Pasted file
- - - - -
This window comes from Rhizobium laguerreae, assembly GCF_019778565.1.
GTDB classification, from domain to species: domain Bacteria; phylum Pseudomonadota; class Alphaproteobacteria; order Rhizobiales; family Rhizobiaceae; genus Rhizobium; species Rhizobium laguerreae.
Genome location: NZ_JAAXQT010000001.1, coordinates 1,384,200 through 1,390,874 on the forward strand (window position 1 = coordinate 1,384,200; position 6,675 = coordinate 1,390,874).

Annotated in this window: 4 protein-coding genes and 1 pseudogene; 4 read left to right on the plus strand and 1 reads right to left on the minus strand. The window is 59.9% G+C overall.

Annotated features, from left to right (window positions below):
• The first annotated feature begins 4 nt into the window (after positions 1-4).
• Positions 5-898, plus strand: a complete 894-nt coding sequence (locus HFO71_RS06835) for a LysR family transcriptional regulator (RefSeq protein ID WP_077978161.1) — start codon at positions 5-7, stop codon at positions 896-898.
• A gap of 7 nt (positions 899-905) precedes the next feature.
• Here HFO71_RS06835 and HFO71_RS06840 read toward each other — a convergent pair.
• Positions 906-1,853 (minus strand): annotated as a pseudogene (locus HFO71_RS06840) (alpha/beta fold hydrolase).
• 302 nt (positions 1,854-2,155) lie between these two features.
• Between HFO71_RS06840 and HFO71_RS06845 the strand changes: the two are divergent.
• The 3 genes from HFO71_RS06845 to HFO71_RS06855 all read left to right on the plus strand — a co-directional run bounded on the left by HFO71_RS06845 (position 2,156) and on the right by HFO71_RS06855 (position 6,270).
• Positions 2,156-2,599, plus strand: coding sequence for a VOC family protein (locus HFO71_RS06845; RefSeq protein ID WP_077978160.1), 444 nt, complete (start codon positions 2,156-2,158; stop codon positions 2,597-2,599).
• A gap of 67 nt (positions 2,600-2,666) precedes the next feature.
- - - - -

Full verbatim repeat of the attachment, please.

This window comes from Rhizobium laguerreae, assembly GCF_019778565.1.
GTDB classification, from domain to species: domain Bacteria; phylum Pseudomonadota; class Alphaproteobacteria; order Rhizobiales; family Rhizobiaceae; genus Rhizobium; species Rhizobium laguerreae.
Genome location: NZ_JAAXQT010000001.1, coordinates 1,384,200 through 1,390,874 on the forward strand (window position 1 = coordinate 1,384,200; position 6,675 = coordinate 1,390,874).

Annotated in this window: 4 protein-coding genes and 1 pseudogene; 4 read left to right on the plus strand and 1 reads right to left on the minus strand. The window is 59.9% G+C overall.

Annotated features, from left to right (window positions below):
• The first annotated feature begins 4 nt into the window (after positions 1-4).
• Positions 5-898, plus strand: a complete 894-nt coding sequence (locus HFO71_RS06835) for a LysR family transcriptional regulator (RefSeq protein ID WP_077978161.1) — start codon at positions 5-7, stop codon at positions 896-898.
• A gap of 7 nt (positions 899-905) precedes the next feature.
• Here HFO71_RS06835 and HFO71_RS06840 read toward each other — a convergent pair.
• Positions 906-1,853 (minus strand): annotated as a pseudogene (locus HFO71_RS06840) (alpha/beta fold hydrolase).
• 302 nt (positions 1,854-2,155) lie between these two features.
• Between HFO71_RS06840 and HFO71_RS06845 the strand changes: the two are divergent.
• The 3 genes from HFO71_RS06845 to HFO71_RS06855 all read left to right on the plus strand — a co-directional run bounded on the left by HFO71_RS06845 (position 2,156) and on the right by HFO71_RS06855 (position 6,270).
• Positions 2,156-2,599, plus strand: coding sequence for a VOC family protein (locus HFO71_RS06845; RefSeq protein ID WP_077978160.1), 444 nt, complete (start codon positions 2,156-2,158; stop codon positions 2,597-2,599).
• A gap of 67 nt (positions 2,600-2,666) precedes the next feature.